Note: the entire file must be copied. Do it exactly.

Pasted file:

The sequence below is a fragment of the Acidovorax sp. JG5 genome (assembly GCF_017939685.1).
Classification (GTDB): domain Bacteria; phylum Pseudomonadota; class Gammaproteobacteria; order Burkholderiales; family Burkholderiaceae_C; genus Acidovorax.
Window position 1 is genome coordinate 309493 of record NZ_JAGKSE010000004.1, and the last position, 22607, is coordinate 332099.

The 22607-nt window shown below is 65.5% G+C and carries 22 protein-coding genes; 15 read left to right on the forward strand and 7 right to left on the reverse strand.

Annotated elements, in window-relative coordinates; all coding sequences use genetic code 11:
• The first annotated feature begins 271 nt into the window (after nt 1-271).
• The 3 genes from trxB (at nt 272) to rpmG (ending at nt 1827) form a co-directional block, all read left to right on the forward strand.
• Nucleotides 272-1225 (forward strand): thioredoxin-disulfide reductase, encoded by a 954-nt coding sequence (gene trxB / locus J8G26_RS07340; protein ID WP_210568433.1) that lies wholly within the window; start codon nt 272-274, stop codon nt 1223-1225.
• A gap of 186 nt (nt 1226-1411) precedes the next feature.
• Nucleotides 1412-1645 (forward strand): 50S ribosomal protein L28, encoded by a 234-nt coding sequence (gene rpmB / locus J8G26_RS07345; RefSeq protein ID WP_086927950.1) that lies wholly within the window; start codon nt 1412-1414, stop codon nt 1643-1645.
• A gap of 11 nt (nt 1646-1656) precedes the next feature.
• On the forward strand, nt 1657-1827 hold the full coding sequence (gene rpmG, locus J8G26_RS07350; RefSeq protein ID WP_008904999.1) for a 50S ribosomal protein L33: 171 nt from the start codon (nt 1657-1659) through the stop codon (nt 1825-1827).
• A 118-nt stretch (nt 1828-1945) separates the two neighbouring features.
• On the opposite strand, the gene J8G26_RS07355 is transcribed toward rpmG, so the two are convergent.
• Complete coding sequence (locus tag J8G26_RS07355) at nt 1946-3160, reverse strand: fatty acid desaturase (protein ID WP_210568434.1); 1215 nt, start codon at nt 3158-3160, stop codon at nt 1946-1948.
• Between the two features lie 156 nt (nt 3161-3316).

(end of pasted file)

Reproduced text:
The sequence below is a fragment of the Acidovorax sp. JG5 genome (assembly GCF_017939685.1).
Classification (GTDB): domain Bacteria; phylum Pseudomonadota; class Gammaproteobacteria; order Burkholderiales; family Burkholderiaceae_C; genus Acidovorax.
Window position 1 is genome coordinate 309493 of record NZ_JAGKSE010000004.1, and the last position, 22607, is coordinate 332099.

The 22607-nt window shown below is 65.5% G+C and carries 22 protein-coding genes; 15 read left to right on the forward strand and 7 right to left on the reverse strand.

Annotated elements, in window-relative coordinates; all coding sequences use genetic code 11:
• The first annotated feature begins 271 nt into the window (after nt 1-271).
• The 3 genes from trxB (at nt 272) to rpmG (ending at nt 1827) form a co-directional block, all read left to right on the forward strand.
• Nucleotides 272-1225 (forward strand): thioredoxin-disulfide reductase, encoded by a 954-nt coding sequence (gene trxB / locus J8G26_RS07340; protein ID WP_210568433.1) that lies wholly within the window; start codon nt 272-274, stop codon nt 1223-1225.
• A gap of 186 nt (nt 1226-1411) precedes the next feature.
• Nucleotides 1412-1645 (forward strand): 50S ribosomal protein L28, encoded by a 234-nt coding sequence (gene rpmB / locus J8G26_RS07345; RefSeq protein ID WP_086927950.1) that lies wholly within the window; start codon nt 1412-1414, stop codon nt 1643-1645.
• A gap of 11 nt (nt 1646-1656) precedes the next feature.
• On the forward strand, nt 1657-1827 hold the full coding sequence (gene rpmG, locus J8G26_RS07350; RefSeq protein ID WP_008904999.1) for a 50S ribosomal protein L33: 171 nt from the start codon (nt 1657-1659) through the stop codon (nt 1825-1827).
• A 118-nt stretch (nt 1828-1945) separates the two neighbouring features.
• On the opposite strand, the gene J8G26_RS07355 is transcribed toward rpmG, so the two are convergent.
• Complete coding sequence (locus tag J8G26_RS07355) at nt 1946-3160, reverse strand: fatty acid desaturase (protein ID WP_210568434.1); 1215 nt, start codon at nt 3158-3160, stop codon at nt 1946-1948.
• Between the two features lie 156 nt (nt 3161-3316).